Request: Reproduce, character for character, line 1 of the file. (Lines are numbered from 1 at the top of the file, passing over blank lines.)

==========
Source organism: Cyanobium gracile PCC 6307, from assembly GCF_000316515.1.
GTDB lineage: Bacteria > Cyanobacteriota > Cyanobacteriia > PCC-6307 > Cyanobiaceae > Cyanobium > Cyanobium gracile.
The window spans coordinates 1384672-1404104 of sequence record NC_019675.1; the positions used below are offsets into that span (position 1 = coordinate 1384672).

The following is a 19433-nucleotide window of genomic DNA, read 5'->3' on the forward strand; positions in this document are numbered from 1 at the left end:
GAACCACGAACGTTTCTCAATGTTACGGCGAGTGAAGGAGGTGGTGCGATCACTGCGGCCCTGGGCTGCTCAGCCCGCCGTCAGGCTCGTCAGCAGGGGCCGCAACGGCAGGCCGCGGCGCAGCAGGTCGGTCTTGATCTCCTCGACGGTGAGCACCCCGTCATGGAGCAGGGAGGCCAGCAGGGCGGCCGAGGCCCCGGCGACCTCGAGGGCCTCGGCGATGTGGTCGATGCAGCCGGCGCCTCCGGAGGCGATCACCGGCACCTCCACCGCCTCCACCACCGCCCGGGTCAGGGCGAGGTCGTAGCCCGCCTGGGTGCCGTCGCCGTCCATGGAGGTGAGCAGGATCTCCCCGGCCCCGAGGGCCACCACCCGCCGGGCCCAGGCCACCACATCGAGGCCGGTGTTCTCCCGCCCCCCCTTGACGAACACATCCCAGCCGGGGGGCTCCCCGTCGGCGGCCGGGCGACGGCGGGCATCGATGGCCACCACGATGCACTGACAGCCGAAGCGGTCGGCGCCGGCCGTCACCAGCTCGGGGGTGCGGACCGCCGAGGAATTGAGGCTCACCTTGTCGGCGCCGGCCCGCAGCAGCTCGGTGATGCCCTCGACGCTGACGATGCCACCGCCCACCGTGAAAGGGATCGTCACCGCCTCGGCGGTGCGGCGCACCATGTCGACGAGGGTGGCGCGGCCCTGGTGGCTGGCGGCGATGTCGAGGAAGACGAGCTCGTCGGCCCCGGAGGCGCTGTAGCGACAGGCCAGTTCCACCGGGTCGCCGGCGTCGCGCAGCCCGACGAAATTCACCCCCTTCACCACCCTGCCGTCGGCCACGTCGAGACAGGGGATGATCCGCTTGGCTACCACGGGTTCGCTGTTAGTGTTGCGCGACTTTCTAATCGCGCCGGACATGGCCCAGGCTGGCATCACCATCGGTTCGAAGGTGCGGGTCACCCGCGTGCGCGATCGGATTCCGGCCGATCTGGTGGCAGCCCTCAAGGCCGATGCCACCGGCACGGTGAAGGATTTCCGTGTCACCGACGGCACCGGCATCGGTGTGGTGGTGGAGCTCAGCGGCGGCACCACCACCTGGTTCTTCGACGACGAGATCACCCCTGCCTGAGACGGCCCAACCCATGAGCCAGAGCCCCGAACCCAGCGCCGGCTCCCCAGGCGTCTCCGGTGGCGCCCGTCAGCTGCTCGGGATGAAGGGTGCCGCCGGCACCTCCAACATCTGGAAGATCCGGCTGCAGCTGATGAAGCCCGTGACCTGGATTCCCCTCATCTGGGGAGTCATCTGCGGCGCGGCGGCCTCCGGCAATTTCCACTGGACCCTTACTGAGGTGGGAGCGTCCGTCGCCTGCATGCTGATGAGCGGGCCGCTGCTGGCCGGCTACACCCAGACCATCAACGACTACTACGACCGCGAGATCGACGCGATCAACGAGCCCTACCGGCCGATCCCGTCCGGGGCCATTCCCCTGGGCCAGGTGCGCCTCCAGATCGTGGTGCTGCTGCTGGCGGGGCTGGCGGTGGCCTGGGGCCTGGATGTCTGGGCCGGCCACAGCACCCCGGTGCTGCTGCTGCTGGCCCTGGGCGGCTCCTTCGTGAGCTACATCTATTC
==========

Source organism: Cyanobium gracile PCC 6307, from assembly GCF_000316515.1.